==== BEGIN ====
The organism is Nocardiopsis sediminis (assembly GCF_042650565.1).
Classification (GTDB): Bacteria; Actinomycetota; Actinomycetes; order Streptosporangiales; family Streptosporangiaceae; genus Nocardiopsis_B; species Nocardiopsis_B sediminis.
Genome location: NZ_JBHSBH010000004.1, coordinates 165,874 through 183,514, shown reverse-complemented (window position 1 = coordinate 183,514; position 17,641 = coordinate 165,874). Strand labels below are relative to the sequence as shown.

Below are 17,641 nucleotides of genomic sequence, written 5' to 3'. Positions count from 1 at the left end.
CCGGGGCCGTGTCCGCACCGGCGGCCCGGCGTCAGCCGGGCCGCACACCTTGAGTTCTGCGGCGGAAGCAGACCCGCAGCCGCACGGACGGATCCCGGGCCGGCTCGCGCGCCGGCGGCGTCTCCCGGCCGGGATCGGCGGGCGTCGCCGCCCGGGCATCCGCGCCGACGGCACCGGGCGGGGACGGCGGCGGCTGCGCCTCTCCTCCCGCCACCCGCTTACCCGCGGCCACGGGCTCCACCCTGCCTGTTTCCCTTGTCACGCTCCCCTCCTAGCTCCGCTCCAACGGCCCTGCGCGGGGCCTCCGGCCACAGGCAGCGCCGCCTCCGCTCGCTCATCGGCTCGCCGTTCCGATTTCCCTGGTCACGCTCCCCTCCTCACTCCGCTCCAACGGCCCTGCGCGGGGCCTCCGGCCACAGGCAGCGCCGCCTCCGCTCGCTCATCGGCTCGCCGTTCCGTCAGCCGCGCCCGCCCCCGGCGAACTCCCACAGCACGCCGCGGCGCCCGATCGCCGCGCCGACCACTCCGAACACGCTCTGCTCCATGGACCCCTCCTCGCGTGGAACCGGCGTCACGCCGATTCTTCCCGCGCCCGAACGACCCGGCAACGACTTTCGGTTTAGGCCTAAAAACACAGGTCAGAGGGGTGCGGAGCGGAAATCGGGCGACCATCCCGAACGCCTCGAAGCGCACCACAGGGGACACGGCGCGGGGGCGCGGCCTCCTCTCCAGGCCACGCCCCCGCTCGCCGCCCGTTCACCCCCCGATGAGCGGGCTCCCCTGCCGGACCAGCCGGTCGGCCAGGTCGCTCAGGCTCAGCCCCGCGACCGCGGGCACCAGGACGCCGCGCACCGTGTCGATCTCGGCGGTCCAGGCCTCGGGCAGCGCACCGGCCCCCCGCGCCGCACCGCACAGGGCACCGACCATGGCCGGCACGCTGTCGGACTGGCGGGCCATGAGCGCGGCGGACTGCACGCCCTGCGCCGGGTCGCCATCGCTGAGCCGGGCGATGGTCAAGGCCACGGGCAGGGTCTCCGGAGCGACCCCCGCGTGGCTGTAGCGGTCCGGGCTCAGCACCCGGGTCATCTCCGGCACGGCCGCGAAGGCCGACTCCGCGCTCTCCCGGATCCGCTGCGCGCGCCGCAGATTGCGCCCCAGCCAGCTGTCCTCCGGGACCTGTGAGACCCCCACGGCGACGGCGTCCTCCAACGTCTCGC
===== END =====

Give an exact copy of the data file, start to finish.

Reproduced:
The organism is Nocardiopsis sediminis (assembly GCF_042650565.1).
Classification (GTDB): Bacteria; Actinomycetota; Actinomycetes; order Streptosporangiales; family Streptosporangiaceae; genus Nocardiopsis_B; species Nocardiopsis_B sediminis.
Genome location: NZ_JBHSBH010000004.1, coordinates 165,874 through 183,514, shown reverse-complemented (window position 1 = coordinate 183,514; position 17,641 = coordinate 165,874). Strand labels below are relative to the sequence as shown.

Below are 17,641 nucleotides of genomic sequence, written 5' to 3'. Positions count from 1 at the left end.
CCGGGGCCGTGTCCGCACCGGCGGCCCGGCGTCAGCCGGGCCGCACACCTTGAGTTCTGCGGCGGAAGCAGACCCGCAGCCGCACGGACGGATCCCGGGCCGGCTCGCGCGCCGGCGGCGTCTCCCGGCCGGGATCGGCGGGCGTCGCCGCCCGGGCATCCGCGCCGACGGCACCGGGCGGGGACGGCGGCGGCTGCGCCTCTCCTCCCGCCACCCGCTTACCCGCGGCCACGGGCTCCACCCTGCCTGTTTCCCTTGTCACGCTCCCCTCCTAGCTCCGCTCCAACGGCCCTGCGCGGGGCCTCCGGCCACAGGCAGCGCCGCCTCCGCTCGCTCATCGGCTCGCCGTTCCGATTTCCCTGGTCACGCTCCCCTCCTCACTCCGCTCCAACGGCCCTGCGCGGGGCCTCCGGCCACAGGCAGCGCCGCCTCCGCTCGCTCATCGGCTCGCCGTTCCGTCAGCCGCGCCCGCCCCCGGCGAACTCCCACAGCACGCCGCGGCGCCCGATCGCCGCGCCGACCACTCCGAACACGCTCTGCTCCATGGACCCCTCCTCGCGTGGAACCGGCGTCACGCCGATTCTTCCCGCGCCCGAACGACCCGGCAACGACTTTCGGTTTAGGCCTAAAAACACAGGTCAGAGGGGTGCGGAGCGGAAATCGGGCGACCATCCCGAACGCCTCGAAGCGCACCACAGGGGACACGGCGCGGGGGCGCGGCCTCCTCTCCAGGCCACGCCCCCGCTCGCCGCCCGTTCACCCCCCGATGAGCGGGCTCCCCTGCCGGACCAGCCGGTCGGCCAGGTCGCTCAGGCTCAGCCCCGCGACCGCGGGCACCAGGACGCCGCGCACCGTGTCGATCTCGGCGGTCCAGGCCTCGGGCAGCGCACCGGCCCCCCGCGCCGCACCGCACAGGGCACCGACCATGGCCGGCACGCTGTCGGACTGGCGGGCCATGAGCGCGGCGGACTGCACGCCCTGCGCCGGGTCGCCATCGCTGAGCCGGGCGATGGTCAAGGCCACGGGCAGGGTCTCCGGAGCGACCCCCGCGTGGCTGTAGCGGTCCGGGCTCAGCACCCGGGTCATCTCCGGCACGGCCGCGAAGGCCGACTCCGCGCTCTCCCGGATCCGCTGCGCGCGCCGCAGATTGCGCCCCAGCCAGCTGTCCTCCGGGACCTGTGAGACCCCCACGGCGACGGCGTCCTCCAACGTCTCGC